18 May Substituting for Wine
No, no . . . I’m not talking about having a margarita instead!
I’m talking about substituting for wine in cooking — basically as an ingredient in a recipe. It may be that you don’t have any, you don’t want to open a bottle, or you just don’t drink alcohol or use it in cooking. But the recipe looks good . . .
For example, tonight I’m making pan-seared chicken breasts with a tarragon sauce. But the recipe calls for 1/4 cup white wine and I don’t have any.
Luckily, I know of number of substitutions that will work. There isn’t one perfect substitution for all recipes. Instead, think about which of these would be best considering the other ingredients:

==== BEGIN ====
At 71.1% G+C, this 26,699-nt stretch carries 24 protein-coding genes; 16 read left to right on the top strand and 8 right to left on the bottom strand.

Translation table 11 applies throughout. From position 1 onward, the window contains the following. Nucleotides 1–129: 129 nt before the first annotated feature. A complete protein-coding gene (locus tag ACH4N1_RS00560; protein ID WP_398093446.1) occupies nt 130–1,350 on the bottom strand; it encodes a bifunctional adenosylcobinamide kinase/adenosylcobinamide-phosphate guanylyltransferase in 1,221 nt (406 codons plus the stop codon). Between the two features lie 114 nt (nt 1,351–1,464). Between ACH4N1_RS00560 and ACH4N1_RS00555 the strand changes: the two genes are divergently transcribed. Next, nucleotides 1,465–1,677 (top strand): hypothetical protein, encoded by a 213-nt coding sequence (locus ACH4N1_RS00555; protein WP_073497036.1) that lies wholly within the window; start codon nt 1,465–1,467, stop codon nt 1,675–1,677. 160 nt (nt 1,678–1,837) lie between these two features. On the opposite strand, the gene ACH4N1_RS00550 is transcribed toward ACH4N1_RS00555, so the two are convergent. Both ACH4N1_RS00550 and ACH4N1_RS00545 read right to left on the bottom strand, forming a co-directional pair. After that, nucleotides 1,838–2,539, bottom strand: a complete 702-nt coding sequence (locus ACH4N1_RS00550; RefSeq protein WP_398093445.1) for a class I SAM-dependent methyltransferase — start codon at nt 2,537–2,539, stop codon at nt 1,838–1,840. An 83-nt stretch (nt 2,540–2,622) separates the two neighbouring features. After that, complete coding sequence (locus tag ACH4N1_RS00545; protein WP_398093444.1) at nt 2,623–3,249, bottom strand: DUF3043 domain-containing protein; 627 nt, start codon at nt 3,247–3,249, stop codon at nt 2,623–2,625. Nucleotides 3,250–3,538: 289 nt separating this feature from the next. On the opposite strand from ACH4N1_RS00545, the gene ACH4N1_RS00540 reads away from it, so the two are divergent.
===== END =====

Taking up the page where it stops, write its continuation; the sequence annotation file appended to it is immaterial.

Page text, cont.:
- grape juice (same color as the wine specified)
- apple juice for white wine; sometimes will work for red
- cranberry juice often works for red wine
- beer (generally, the milder the better — if using a dark beer, think about the flavor!)
- chicken or beef broth (you’ll need to decrease the amount of salt in the recipe)
- red wine vinegar for red wine (you may want to dilute it)
- rice vinegar or white vinegar for white wine (again, you may wish to dilute it)
- dilute lemon or lime juice (generally, about 1/4 juice and 3/4 water works well)
- liquid drained from canned veggies (particularly mushrooms), often with a slight bit of lemon or lime juice or vinegar for tartness
For the recipe I’m making — and with what I’ve got on hand — I’ll use a bit of chicken broth (made from bouillon powder) and a squeeze of lime juice.
UPDATE later that evening: Yum! Tasted great!